Making a paper mache BB8 droid from Star Wars
A step by step tutorial on how to make a paper mache BB8 droid from the Star Wars The Force Awakens movie.
We made this project for a Valentine’s Day classroom valentine collection box. This project could also be constructed as a piñata or good old fashioned homemade decor for a Star Wars fan. It’s an easy paper mache project to complete.
Here is what you will need:
- paper mache pieces- one small half circle, two large half circles (made using balloons)
- duct tape (and perhaps an ace bandage)
- craft paint in white, orange, gray, black, red and blue
- toothpick and wooden skewer (shish kabob) stick for antenna
- 1 inch thick foam
- black Sharpie
- glue gun
- paint brushes
- blow dryer
When we decided to make BB8 for this project, we were lucky enough to have these paper mache ‘bowls on hand from a previous project. These are the most basic of paper mache shapes to make. Made by blowing up balloons, covering the balloons newspaper strips covered with flour and water ‘glue’. When making the round shapes with balloons, please allow a day for the paper mache to dry. When the newspaper is dry, pop the balloons with a pin and then you’re ready for the next steps.
Cut a hole in the bigger body paper mache section. This hole will be on the belly and will be used for the receiving of Valentines. We decided to cut the hole look like one of BB8’s markings. Marke the area with a cup and a Sharpie and cut it out with a sharp knife.
Place one side of body section of the paper mache half circle into the other big body side until together a nice round circle shape is made.
For lack of a better idea and short on time, we duct taped the two sides together and within each other. We knew that it was still not held together very well, at all. The duct tape didn’t stick well to paper mache so we needed another layer of support, this is where a bit of creative thinking came in handy.
I found an old ace bandage in a drawer, one that we didn’t need again. The bandage was still plenty stretchy and even had the velcro swatch for closing and holding the bandage in place. I pulled the ace bandage as tight as possible over the duct tape, effectively holding the 2 sides together and helping out with the roundness. Then I cut off the excess bandage, just past the velcro closure.
The body ball of BB8 needed to be painted white. But first the surface needed to be smoothed out to hide the ace bandage connection. I used a thick spackling sort of paint we had on hand (usually for creating a crackle looking finish on surfaces) and I painted/blobbed it on as thick as possible with a paintbrush.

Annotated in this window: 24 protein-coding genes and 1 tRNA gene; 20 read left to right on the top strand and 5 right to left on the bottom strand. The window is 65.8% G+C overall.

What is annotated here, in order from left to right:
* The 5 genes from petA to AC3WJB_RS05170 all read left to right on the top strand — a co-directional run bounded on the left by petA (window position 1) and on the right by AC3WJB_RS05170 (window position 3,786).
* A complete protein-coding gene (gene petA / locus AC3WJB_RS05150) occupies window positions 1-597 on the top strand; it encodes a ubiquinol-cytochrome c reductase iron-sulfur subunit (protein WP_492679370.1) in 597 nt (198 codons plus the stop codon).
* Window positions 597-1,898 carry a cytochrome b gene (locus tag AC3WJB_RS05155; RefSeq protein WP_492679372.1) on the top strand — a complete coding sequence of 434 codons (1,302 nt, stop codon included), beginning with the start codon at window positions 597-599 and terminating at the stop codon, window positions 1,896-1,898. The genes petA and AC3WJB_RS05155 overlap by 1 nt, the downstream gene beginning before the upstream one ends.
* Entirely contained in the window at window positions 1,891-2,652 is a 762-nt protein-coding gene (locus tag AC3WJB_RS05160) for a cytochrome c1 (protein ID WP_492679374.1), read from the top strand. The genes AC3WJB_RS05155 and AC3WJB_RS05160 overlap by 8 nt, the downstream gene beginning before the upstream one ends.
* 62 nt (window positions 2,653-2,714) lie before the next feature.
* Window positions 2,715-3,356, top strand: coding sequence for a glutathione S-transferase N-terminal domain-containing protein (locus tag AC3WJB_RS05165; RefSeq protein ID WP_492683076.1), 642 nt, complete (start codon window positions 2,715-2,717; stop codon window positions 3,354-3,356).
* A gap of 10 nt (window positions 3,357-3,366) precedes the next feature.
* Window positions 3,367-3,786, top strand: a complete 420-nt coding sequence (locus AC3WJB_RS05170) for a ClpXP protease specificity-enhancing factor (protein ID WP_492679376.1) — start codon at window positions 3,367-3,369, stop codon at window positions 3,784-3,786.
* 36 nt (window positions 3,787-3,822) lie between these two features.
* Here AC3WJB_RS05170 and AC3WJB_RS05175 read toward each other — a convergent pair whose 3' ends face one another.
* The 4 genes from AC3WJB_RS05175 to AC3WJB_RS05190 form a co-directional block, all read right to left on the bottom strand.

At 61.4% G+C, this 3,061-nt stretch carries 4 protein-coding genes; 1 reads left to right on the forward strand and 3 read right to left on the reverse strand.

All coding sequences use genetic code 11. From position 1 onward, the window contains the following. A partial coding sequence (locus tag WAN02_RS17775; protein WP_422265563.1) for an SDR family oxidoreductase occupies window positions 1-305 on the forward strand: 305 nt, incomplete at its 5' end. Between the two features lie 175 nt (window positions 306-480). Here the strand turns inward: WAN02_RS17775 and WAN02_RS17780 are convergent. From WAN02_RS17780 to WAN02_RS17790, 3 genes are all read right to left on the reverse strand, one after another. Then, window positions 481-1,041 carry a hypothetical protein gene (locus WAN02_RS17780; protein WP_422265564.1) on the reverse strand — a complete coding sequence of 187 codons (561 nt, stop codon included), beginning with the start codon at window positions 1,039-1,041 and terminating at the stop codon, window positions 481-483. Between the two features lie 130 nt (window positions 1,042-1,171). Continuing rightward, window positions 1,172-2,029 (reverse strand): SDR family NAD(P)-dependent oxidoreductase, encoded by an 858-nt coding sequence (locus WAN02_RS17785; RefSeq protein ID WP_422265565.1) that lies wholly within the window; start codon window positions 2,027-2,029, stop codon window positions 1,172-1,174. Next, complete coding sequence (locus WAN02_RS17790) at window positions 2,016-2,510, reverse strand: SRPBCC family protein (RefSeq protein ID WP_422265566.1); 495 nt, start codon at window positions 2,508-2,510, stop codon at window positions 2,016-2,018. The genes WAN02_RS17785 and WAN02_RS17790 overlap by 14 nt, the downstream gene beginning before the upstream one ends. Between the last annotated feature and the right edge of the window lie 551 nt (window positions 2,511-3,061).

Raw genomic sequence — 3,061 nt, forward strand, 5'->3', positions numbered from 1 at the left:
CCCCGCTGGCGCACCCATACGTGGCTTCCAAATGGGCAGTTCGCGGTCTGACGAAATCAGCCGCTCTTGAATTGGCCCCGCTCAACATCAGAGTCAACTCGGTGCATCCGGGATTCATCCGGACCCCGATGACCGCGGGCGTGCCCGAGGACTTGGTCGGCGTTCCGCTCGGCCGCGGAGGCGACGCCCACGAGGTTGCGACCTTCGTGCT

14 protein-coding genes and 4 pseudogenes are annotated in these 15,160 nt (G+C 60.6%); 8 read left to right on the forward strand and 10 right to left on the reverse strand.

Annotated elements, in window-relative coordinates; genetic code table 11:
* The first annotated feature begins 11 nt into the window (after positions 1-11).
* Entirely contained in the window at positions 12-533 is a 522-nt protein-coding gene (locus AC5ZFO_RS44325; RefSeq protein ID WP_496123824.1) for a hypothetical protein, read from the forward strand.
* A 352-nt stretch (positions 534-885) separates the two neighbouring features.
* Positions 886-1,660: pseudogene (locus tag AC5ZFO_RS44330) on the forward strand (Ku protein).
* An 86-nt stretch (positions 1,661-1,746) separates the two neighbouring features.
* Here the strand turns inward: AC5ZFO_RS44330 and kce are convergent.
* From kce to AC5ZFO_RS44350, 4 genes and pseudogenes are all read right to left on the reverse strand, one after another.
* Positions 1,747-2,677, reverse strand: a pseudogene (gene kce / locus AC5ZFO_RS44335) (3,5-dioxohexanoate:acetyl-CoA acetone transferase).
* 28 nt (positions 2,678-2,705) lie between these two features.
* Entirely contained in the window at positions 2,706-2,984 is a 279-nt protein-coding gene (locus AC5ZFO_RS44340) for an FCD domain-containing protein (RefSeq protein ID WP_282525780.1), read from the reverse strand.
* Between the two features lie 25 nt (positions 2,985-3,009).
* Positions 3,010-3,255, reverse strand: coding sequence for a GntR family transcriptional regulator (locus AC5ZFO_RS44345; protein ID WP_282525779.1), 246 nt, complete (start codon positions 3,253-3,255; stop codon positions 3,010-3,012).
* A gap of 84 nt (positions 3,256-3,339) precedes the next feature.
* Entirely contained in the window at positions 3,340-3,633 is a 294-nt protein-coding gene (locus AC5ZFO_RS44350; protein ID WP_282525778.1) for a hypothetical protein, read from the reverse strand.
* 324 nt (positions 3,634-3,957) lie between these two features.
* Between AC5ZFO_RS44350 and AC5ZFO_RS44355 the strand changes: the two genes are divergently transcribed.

We used a blow dryer to dry the layers of paint as fast as possible. While I was working on the body, my son was painting the head of BB8.
We went straight to the white paint on the head since the surface was already smooth and ready to go. Look at a picture of BB8’s details, pencil them in, then paint on the orange, gray and black markings. A cereal bowl was used to make the circle of orange and gray paint around the head nice and even.
BB8 has two antenna on top of his head, one slightly larger than the other. We used a toothpick and a wooden shish kebob stick for the antennas. We cut the stick about an inch longer than necessary. Use a sharp knife to poke small holes and put the antennas into place. From the inside of the head, hot glue the sticks into place (see below).
Attach the head to the body with a piece of foam just inside the head to give it the ‘hovering’ appearance of the real BB8 droid.
Mark the foam with the actual head for the correct size and shape. Cut the foam with a sharp knife.
Put a small bead of hot glue on the edges of the foam. Quickly place the foam inside the robot head and allow it to dry.
Your finished BB8 head should look like this from the bottom.
Finish painting the body the same way the head was painted. Place the body ball on a roll of duct tape turned on its side- or any other way you can think to protect your paint job and keep it from rolling away.
Attach the head to the body using hot glue. We attached the head right at the ace bandage’s lumpiest point so the lump would be hidden from view.
With a square of hot glue on the body ball, lightly press the head into place. Hold the head for about a minute, until the hot glue sets.
A Sharpie pen was used to create the smaller lines on BB8’s body.
Painting details on the back of the body.